New Reviews

marchmovies

From the best movie of the year so far to the baldfaced atrocity that was Watchmen, here’s a roundup of recent reviews, in order of preference:

Adventureland. Greg Mottola, 2009. *****
Mesrine. Jean-François Richet, 2009. **** 1/2
Tokyo Sonata. Kiyoshi Kurosawa, 2009. ****
Sin Nombre. Cary Fukunaga, 2009. *** 1/2
Tokyo! Leos Carax, Bong Joon-ho, and Michel Gondry, 2009. ***
The Education of Charlie Banks. Fred Durst, 2009. ***
Duplicity. Tony Gilroy, 2009. **
Watchmen. Zach Snyder, 2009. *

Quantum of Black Speed Flash Gonzo Truth Strain Boogie Racer

Awards screeners are starting to come in hard & fast now, so here’s a hectic (and almost certainly incomplete) roundup of movies I’ve watched these last few weeks. In order of preference!

My Mother, My Bride, and I/Die Zweite Frau
Another cross-cultural love story from Europe, this time bridging Bavaria and Romania. Erwin Kobarek (Matthias Brandt) picks Irina (Maria Popistasu) out of a catalog, but his mother (Monica Bleibtreu) disapproves. One of my favorites at the Hamptons Film Fest. Hans Steinbichler, 2008. ****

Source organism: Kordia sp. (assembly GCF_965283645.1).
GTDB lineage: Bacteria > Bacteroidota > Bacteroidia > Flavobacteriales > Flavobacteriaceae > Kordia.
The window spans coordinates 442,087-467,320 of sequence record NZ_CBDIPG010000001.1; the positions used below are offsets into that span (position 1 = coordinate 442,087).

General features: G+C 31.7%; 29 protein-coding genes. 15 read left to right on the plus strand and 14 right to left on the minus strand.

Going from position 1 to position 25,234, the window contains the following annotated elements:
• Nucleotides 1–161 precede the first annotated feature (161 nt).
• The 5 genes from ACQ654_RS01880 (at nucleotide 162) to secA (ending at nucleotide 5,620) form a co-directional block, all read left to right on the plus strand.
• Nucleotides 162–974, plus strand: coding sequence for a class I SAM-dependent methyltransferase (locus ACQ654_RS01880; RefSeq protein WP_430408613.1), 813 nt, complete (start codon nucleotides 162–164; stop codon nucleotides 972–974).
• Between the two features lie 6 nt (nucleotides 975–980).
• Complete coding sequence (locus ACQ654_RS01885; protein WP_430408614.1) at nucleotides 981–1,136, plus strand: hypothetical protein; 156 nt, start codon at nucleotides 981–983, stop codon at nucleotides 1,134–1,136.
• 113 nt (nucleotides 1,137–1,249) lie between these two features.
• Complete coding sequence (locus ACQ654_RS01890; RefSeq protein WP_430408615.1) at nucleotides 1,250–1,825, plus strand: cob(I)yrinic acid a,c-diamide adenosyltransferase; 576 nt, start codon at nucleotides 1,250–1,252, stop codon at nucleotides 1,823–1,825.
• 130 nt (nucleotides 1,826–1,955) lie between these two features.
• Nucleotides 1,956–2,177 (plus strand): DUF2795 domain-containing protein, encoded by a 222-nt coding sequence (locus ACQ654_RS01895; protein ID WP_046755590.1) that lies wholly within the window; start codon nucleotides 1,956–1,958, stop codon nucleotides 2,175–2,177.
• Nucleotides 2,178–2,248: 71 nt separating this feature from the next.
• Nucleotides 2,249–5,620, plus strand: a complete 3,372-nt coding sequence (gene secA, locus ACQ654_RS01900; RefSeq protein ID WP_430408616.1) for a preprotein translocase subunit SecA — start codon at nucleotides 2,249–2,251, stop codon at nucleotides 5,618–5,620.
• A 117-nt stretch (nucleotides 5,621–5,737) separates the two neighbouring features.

Speed Racer
I’m still kicking myself for missing this in the theater. Delirious, demented, delicious. Andy & Larry Wachowski, 2008. ****

Black Ice/Musta jää
I liked this twisted Finnish thriller in Berlin, and it got even better on second viewing in the Hamptons. Let’s hope it doesn’t just get remade, but also released in the U.S. Petri Kotwica, 2007. ****

Werther
This punk rock adaptation of Goethe’s classic is either a pretentious disaster or wildly romantic triumph. Possibly both. Either way, Hannah Herzsprung is out of this world. HIFF. Uwe Janson, 2008. ***

Dunya & Desie
Movie version of a long-running Dutch TV show about two teenage friends. Dunya (Maryam Hassouni), the daughter of Muslim immigrants, returns to Marocco, and her bubbly friend Desie follows. Thoroughly sweet & enjoyable. HIFF. Dana Nechushtan, 2008. ***